rem = remove, removed
ret = returned, retired (rarely used)
ret mbrp = retained membership
rev = reversed
rm = reported married
rmt = reported married to
roc = received on certificate
rocf = received on certificate from
rol = received on letter
rolf = received on letter from
rpd = reported
rrq = request, requests, requested
rqc = requested certificate
rqct = requested certificate to
rqcuc = requested to come under care (of mtg.)
rst = reinstate, reinstated
s = son, south
sep = separated
sis = sister
temp = temporarily
transfrd = transferred
twp = township
uc = under care (of mtg)
unm = unmarried
upl = using profane language
w = wife, west
w/c = with consent of
wid = widow
w/pwr = with power
wrkd = worked
y = year
YM = yearly meeting

When a member of the Society of Friends acted in a manner contrary to discipline, that member was visited by a committee appointed by the meeting. If the member failed to acknowledge fault after visitation by the committee, then the member was disowned by the Society and could not be reinstated until acknowledgement of fault was made.

Members of the Society of Friends could be disowned for a variety of reasons. If you are reading Hinshaw's Encyclopedia, you will often see the notation that someone was "dis mou" or "dis mcd." "Mou" meant that they had married out unity to someone who was not a member of the Society. Marriage contrary to discipline sometimes meant that the couple, both Quakers, chose to be married by the Justice of the Peace or a clergy from another religion thereby "by-passing meeting." To be married within the Society, the couple had to declare intentions before both the prospective bride's and groom's to insure that they both had no other obligations which would prevent their marrying. A committee would be appointed to look into the character of both and then report back to the meeting. If they were found free to marry, they were granted permission to marry at the next meeting. This often took two to three months and sometimes couples were not willing to wait this long to marry. When they were disowned, it was was a forever thing =unless= they admitted their wrongdoing usually through a written petition to the meeting and then the meeting would decide whether or not to readmit the disowned member(s). In this case, you will see notations in Hinshaw indicating that a person "con their mou" or "con their mcd" indicating that they had condemned their own misbehavior. Unless they were specifically denied readmission you can assume that they were accepted back.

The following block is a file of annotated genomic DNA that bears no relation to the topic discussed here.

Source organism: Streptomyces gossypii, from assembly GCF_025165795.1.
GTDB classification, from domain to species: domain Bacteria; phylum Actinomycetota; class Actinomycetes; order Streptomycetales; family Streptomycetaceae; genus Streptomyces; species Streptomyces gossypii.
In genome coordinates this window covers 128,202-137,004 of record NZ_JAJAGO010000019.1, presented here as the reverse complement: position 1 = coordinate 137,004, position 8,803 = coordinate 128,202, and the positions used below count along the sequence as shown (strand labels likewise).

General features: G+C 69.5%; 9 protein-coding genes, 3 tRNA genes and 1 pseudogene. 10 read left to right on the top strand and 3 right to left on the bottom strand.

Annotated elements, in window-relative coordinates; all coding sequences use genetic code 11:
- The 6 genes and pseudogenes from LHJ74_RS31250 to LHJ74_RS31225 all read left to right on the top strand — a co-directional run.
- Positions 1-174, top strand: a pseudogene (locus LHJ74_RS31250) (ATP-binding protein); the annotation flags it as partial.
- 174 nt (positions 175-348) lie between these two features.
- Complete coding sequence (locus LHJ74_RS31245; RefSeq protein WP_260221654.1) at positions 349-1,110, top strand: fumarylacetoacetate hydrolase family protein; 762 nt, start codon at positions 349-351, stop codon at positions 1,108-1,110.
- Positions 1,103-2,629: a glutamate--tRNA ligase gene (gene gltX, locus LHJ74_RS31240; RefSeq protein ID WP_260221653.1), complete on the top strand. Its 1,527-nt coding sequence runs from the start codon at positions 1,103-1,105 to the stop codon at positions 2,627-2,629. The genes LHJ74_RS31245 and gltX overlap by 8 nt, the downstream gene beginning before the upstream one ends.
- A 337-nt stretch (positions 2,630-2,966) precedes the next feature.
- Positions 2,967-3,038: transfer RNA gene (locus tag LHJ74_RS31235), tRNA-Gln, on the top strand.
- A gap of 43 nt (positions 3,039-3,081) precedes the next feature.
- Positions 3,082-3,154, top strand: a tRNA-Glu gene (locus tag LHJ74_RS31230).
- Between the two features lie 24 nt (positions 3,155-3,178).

Often a couple who had mou or mcd would seek readmission just prior to requesting a certificate of transfer in order to move to a new meeting. This could be some years after their marriage in which case any children born prior to their readmission will not have their births recorded in the monthly meeting records. If you are tracking a couple be sure to record when they requested certificates to leave a meeting and when they were received at the new meeting.

Members could also be disowned for any number of other reasons such as attending a wedding of a sibling who mcd, marrying too close of a relative, dancing, not dressing plain, striking another, playing cards or taking up arms. Be aware of the dates when a man was disowned which might suggest that he had participated in a war. [3]


  1. http://www.adamsonancestry.com/calendar/
  2. btysingr@med.unc.edu (Barbara R. Tysinger)
  3. http://www.rootsweb.ancestry.com/~quakers/quakdefs.htm
Notes on Interpreting Quaker Records

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Jaqueline, thank you very much for this wonderful WikiTree page on understanding Quaker records! It helped me with a difficult profile.


April Dauenhauer

Categories: Quakers Project